We believe Susanna Queen is Sucky Queen, whose relationship with Ashton was the subject of controversy within the Jesuit order and the enslaved families of White Marsh. Ashton was accused in 1787 of an illicit sexual relationship with Sucky Queen and of fathering two of her children.

Mima Allen née Queen(?)

It is possible that Mima Queen—born 1755, the daughter of Nanny Cooper—was transferred to the neighboring plantation of Daniel Clarke, where she had four children with a man enslaved by the Clarke family.


Monica was enslaved by a John Hepburn, who sold her and her family to Samuel Hamilton. She may be a possibility for the mother of the Mina Queen that filed against John Hepburn. It is possible that Mina was born after the date of the 1796 deed where this information is found. Both Monica's name and the names of her children reflect a possible Queen heritage.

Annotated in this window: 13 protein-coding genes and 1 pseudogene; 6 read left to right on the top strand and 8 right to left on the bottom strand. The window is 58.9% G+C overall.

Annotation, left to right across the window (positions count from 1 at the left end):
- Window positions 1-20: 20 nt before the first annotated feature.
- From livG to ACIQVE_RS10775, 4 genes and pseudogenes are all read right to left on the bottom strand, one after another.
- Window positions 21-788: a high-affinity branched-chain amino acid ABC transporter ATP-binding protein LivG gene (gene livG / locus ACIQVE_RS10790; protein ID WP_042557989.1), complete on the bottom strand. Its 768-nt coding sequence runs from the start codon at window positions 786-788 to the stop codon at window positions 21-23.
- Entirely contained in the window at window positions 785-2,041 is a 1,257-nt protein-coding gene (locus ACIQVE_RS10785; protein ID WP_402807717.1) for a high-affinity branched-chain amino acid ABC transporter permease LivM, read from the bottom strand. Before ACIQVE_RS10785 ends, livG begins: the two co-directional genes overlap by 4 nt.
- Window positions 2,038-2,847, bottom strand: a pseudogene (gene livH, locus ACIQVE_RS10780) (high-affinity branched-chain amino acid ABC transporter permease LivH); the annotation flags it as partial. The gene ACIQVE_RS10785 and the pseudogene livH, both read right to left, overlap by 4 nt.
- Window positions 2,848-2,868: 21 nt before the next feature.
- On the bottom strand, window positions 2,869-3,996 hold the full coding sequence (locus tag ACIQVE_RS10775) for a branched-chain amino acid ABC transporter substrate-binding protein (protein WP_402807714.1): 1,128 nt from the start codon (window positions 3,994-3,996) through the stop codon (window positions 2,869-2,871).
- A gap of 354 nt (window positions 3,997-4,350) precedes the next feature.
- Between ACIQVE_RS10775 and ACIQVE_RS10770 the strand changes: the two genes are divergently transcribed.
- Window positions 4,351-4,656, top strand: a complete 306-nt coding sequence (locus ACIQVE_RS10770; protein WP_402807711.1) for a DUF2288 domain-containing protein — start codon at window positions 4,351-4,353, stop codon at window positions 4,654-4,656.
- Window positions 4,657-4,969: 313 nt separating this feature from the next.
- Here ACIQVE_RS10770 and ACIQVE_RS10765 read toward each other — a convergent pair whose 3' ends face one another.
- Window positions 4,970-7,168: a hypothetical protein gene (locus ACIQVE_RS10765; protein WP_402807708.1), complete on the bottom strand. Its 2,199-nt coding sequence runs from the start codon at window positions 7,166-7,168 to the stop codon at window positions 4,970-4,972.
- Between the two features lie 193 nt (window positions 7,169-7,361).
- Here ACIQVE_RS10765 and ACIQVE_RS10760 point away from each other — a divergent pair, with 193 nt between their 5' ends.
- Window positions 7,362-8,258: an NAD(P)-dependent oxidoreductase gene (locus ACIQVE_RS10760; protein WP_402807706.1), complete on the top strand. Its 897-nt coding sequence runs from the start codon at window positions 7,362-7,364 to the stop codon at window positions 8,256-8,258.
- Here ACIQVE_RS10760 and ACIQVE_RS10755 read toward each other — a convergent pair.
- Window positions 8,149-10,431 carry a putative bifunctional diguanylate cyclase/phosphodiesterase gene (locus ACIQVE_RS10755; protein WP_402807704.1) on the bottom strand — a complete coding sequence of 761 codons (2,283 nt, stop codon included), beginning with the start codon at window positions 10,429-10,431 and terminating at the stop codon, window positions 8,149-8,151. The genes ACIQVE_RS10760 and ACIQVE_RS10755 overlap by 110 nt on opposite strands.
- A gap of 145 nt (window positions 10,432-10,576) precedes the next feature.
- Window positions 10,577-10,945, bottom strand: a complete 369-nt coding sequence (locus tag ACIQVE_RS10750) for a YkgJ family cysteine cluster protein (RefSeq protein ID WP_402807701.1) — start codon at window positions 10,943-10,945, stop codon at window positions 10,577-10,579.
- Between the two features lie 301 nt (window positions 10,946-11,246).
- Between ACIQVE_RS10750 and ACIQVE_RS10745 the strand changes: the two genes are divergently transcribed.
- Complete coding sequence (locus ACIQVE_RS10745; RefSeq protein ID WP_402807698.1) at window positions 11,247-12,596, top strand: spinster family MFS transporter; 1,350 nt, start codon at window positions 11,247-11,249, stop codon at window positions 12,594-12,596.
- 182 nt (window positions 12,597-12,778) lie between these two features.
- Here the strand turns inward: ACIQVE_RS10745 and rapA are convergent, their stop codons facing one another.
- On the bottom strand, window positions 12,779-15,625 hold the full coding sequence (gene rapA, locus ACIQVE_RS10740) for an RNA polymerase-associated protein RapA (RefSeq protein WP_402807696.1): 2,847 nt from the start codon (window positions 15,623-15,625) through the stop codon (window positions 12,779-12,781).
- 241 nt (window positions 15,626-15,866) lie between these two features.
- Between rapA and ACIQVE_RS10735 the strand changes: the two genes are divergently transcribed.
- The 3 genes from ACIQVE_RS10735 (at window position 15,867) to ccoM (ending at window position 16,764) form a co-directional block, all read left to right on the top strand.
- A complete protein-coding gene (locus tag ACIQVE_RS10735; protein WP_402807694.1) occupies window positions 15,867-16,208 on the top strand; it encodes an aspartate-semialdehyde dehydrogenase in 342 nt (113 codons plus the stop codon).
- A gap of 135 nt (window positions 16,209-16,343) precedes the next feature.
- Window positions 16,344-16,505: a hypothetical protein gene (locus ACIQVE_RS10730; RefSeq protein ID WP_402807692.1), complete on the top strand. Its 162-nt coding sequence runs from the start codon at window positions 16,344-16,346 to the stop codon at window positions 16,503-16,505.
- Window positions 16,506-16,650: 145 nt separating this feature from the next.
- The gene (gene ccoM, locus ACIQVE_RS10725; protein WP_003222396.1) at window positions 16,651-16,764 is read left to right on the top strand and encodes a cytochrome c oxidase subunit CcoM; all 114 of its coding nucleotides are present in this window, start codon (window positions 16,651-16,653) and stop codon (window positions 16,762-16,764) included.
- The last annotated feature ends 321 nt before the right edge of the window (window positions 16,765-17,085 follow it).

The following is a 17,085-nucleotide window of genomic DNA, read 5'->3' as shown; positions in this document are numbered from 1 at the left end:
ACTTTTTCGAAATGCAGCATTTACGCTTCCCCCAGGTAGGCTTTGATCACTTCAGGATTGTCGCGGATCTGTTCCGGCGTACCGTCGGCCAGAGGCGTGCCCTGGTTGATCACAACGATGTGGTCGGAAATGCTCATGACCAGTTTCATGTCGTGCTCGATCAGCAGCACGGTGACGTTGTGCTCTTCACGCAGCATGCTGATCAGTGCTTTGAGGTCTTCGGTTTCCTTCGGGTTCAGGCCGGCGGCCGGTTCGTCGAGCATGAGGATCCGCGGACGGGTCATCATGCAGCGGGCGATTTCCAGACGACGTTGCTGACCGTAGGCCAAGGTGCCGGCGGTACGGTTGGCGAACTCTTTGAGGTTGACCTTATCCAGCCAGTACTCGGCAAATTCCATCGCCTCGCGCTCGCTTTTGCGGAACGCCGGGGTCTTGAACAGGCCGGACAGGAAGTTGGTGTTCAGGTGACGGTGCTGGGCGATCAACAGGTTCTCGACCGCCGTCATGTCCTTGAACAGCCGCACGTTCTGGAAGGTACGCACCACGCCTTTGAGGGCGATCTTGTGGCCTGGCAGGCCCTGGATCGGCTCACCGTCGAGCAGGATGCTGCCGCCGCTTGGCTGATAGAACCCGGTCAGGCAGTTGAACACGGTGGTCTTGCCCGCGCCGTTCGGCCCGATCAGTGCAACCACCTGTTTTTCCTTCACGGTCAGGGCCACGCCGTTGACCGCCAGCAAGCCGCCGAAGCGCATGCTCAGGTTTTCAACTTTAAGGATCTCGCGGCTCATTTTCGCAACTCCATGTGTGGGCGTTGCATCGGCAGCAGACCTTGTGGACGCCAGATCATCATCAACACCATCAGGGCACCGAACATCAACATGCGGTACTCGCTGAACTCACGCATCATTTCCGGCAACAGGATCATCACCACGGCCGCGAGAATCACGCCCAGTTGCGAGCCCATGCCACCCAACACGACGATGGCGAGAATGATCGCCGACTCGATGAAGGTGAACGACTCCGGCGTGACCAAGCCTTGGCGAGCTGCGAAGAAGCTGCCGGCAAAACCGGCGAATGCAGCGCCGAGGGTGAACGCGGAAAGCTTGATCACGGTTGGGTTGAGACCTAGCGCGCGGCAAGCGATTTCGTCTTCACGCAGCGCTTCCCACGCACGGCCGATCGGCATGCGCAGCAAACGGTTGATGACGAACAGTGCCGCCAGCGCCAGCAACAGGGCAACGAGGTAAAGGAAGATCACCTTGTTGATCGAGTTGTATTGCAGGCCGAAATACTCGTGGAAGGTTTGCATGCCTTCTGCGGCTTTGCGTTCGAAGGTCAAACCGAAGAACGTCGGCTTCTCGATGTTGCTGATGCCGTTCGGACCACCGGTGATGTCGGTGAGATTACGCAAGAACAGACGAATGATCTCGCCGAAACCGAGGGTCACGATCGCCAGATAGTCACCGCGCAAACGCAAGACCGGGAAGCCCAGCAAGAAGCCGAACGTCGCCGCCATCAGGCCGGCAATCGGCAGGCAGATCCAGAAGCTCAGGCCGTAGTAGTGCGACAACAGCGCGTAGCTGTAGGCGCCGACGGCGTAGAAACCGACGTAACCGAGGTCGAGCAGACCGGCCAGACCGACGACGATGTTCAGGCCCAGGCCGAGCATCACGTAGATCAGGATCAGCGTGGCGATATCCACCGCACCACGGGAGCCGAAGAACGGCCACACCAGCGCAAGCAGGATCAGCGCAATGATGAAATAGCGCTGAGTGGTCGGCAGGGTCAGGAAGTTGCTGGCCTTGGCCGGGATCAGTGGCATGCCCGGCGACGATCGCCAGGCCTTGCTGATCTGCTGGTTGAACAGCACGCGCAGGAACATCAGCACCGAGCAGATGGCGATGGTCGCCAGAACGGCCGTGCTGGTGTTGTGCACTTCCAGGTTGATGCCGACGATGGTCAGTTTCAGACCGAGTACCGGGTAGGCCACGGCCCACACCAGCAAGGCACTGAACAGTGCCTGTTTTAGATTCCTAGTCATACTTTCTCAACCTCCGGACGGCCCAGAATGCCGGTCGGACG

Michael Queen

Michael Queen was likely a descendant of Mary Queen; his children's names correspond to other members of the Queen family. He lived on the Belair Road in north Baltimore, near St. Joseph's Catholic Church. Queen also owned property at Middle River Station on the Philadelphia, Wilmington, & Baltimore Railroad, and he worked for the railroad for 44 years.

Priscilla Queen

There is a Priscilla Queen listed among the 77 enslaved persons captured aboard The Pearl. In 1848, a large group of men, women, and children attempted to flee Washington, D.C., for the free state of New Jersey, but the ship was eventually captured in the Chesapeake Bay. It is possible that this Priscilla is the daughter of Priscilla Queen or one of the other 1810 petitioners.


1. Unless otherwise specified, all information for the descendants of Mary Queen in this particular tree originates from the John Lewis Small Book, Box 29, Folder 2, Maryland Province Archives, Society of Jesus, Georgetown University Manuscripts. Mary Queen's burial date is found in the Bohemia Day & Ledger Book, 1735-1761, p. 117, Maryland Province Archives, Society of Jesus, Georgetown University Manuscripts. [back]